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Page-Turners Are Bound to Look in Long Beach Stores

July 15, 1993|MAX JACOBSON | Max Jacobson is a free-lance writer who contributes regularly to The Times Orange County Edition.

Most of us know Long Beach as a sprawling coastal giant, second only to Los Angeles in girth and muscle. Far fewer among us realize that the city is one of the used-book capitals of the Western Hemisphere. The downtown area and its environs are home to a variety of major used-book emporiums, a diverting excursion for anyone who loves the art of reading.

11 to 11:30: Small is beautiful at Bluff Park Rare Books, a homey shop about two miles east of downtown. Browsers and serious collectors can sit and read on high-backed chairs or on a languid leather sofa in the comfortable lounge area and not be disturbed.

The shop belongs to dealers Joe Hix and Al Hess, who specialize in collectibles and autographs. You'll find things such as a signed photo of Madonna for $250, first editions of classics such as Nancy Drew and the Hardy Boys and a good number of other children's books.

All of the roughly 15,000 books are hardcover. The store also prides itself on its ability to do computerized book searches through an international network for only $4.50 per volume. They'll search anything out of print, quote you a purchase price, even arrange delivery on demand.

11:30 to noon: The inventory climbs well into the six figures at Rodden's Used Bookshop, a bright, clean and boxy place closer to the heart of downtown.

The store, open since the early 1950s, belongs to Viola McDonald, who also owns McDonald's Used Bookshop (129 W. 5th St., Long Beach). It's one of the few used-book shops around to carry a large selection of used magazines, including Life, Look, Post and Sports Illustrated, to name a few majors.

The inventory comprises both fiction and nonfiction, including a good deal of paperbacks on subjects such as true crime, mystery, romance, Western, sci-fi and the occult. Books in good condition generally cost about one half of the cover price, and trading is encouraged. (Trading for straight cash is also possible, if you are willing to take about ten cents on the dollar for your books.)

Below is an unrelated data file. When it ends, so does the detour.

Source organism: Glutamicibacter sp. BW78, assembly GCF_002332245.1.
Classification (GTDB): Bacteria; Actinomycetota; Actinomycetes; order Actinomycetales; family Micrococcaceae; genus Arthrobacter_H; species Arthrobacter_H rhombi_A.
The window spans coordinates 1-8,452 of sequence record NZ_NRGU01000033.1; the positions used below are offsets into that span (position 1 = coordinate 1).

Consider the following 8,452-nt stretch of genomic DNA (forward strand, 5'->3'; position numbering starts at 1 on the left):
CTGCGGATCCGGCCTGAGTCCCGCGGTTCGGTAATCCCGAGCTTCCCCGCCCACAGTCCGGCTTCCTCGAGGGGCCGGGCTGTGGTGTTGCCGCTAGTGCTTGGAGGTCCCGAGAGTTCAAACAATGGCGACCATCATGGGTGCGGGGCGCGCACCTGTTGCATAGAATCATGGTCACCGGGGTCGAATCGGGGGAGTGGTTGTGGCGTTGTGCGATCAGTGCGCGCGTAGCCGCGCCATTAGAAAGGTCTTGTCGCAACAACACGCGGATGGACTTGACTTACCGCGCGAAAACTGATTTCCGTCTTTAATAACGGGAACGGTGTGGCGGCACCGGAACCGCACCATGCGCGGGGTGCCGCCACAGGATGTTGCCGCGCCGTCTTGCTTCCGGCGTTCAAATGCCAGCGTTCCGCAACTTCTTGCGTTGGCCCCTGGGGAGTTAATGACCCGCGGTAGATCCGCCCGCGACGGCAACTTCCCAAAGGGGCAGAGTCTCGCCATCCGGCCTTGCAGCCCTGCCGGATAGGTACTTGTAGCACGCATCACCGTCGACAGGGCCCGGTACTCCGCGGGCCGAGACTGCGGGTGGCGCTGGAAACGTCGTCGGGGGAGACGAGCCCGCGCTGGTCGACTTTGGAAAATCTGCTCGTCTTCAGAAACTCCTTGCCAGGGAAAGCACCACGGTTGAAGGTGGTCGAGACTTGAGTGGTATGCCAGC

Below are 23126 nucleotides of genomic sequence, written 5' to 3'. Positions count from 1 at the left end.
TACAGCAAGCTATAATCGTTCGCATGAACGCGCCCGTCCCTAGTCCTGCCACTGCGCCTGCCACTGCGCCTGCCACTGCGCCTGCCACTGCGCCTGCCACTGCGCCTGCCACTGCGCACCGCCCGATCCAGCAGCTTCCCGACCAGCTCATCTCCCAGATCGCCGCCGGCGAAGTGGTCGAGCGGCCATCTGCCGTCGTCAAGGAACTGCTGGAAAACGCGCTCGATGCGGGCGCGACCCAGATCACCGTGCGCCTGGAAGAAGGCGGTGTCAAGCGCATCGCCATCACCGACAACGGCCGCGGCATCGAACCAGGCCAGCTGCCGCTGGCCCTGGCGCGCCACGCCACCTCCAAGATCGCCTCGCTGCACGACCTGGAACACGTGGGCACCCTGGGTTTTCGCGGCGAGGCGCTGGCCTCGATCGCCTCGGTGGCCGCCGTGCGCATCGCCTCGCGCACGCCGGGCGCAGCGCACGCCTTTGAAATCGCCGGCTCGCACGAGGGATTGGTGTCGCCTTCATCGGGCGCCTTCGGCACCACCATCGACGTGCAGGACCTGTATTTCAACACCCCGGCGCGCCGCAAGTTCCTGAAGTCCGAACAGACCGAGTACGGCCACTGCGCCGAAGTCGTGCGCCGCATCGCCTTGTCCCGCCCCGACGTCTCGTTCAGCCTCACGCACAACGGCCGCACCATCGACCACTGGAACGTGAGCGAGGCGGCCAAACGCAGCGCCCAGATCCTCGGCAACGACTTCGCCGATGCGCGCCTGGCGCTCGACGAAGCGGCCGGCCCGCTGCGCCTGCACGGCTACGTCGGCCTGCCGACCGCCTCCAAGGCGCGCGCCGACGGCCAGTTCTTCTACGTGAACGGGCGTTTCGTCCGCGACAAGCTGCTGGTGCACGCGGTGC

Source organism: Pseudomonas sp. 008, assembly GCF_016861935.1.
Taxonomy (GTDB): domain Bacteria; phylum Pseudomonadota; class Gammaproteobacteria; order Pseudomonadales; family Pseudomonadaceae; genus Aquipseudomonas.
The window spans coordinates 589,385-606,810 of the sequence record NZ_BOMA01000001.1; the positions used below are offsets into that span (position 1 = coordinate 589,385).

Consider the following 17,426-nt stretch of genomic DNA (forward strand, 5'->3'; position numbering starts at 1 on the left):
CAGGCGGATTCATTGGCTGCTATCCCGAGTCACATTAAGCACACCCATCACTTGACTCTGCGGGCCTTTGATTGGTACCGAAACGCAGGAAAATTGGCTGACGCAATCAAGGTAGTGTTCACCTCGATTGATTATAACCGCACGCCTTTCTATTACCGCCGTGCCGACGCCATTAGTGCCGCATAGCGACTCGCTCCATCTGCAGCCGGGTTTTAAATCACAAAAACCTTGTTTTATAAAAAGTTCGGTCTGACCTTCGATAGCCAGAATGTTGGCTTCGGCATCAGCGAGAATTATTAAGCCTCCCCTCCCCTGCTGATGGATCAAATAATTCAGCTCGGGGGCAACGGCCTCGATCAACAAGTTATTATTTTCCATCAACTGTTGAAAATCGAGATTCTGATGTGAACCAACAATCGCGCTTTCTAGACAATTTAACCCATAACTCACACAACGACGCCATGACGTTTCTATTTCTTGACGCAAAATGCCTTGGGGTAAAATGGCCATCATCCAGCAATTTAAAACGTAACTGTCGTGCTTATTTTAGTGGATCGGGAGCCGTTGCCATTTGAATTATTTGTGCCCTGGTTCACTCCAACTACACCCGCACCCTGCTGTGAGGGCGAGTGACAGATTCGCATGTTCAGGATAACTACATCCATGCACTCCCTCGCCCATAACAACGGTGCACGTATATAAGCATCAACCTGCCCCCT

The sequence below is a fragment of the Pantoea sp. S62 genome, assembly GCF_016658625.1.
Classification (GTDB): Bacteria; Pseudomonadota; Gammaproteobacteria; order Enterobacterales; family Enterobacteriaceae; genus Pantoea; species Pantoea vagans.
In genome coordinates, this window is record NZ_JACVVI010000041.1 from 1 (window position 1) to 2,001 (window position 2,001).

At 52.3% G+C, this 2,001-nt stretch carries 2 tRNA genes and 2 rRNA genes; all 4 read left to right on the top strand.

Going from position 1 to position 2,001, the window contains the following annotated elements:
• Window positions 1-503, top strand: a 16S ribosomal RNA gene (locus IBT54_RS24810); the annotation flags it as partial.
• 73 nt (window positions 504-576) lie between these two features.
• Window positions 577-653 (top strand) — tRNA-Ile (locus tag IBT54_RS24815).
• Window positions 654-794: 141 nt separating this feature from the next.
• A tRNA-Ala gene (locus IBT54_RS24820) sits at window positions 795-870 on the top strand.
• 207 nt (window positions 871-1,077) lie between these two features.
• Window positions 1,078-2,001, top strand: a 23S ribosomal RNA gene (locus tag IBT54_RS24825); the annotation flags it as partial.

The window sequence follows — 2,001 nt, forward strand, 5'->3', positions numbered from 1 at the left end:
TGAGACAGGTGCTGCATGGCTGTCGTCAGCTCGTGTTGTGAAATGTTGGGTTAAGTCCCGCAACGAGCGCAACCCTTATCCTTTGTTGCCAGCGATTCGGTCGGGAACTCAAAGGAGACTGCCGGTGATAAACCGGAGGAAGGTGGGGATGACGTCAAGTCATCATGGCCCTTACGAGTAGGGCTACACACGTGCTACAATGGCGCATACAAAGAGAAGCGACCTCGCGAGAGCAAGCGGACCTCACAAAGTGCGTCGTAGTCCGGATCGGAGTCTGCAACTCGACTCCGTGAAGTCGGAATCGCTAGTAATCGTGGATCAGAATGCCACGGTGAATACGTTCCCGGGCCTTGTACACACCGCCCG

I found books such as George Orwell's "1984," Leo Tolstoy's "Anna Karenina" and various Charles Dickens' paperbacks ($1 apiece) on these well-worn shelves.

Noon to 1: Chef Toribio Prado is an original, and so is his colorful, lively restaurant, a sun-splashed palace of Caribbean camp that has turned Long Beach on its ear.

Cha Cha Cha is an offshoot of the slightly fruity and wildly successful Melrose Avenue eatery, a restaurant that mixes Cuban, Jamaican, African and pan-island sensibilities. Walls are the color of molting tropical birds. Pineapples perch on every table.

Most people begin a meal with silly tropical drinks in tall, cool glasses, then progress to items such as roasted garlic pizza, Jamaican jerk pork (crispy, spicy chunks of fried Jamaican pork with three salsas), camarones negros (fat shrimp in a hot, black pepper sauce served on coconut-infused rice) or an ahi tuna sandwich served with rainbow cabbage.

The staff is lighthearted and energetic, the prices reasonable. Don't miss the ever-changing, always outrageous desserts, things such as homemade ice cream sandwiches, mango cheesecake and tropical sorbets.

1 to 2: Acres of Books is the mother of all used-book stores, a third generation, 13,000-square-foot leviathan containing more than 700,000 volumes, only 2% of which are paperbacks.

The store was founded in 1939 by a retired postal employee, and the rest is Long Beach folklore. One manager said customers come from all over the world to browse. The shop is so big, they market their own T-shirts ($14.95) and sweat shirts ($19.95).

This is a rather dim place: muddy lighting, a stone floor, enormous, densely stacked bookshelves ranging from 8 to 15 feet in height. You'll need time to find books, as filing and shelving is somewhat subjective. The books are generally stacked according to subject.

A few of the more popular topics are the Civil War, American railroads and metaphysics; the store can't keep their hands on enough of these books. You'll also find the best selection of fiction in Southern California, a wonderful cookbook library by the front door and books in a variety of foreign languages.

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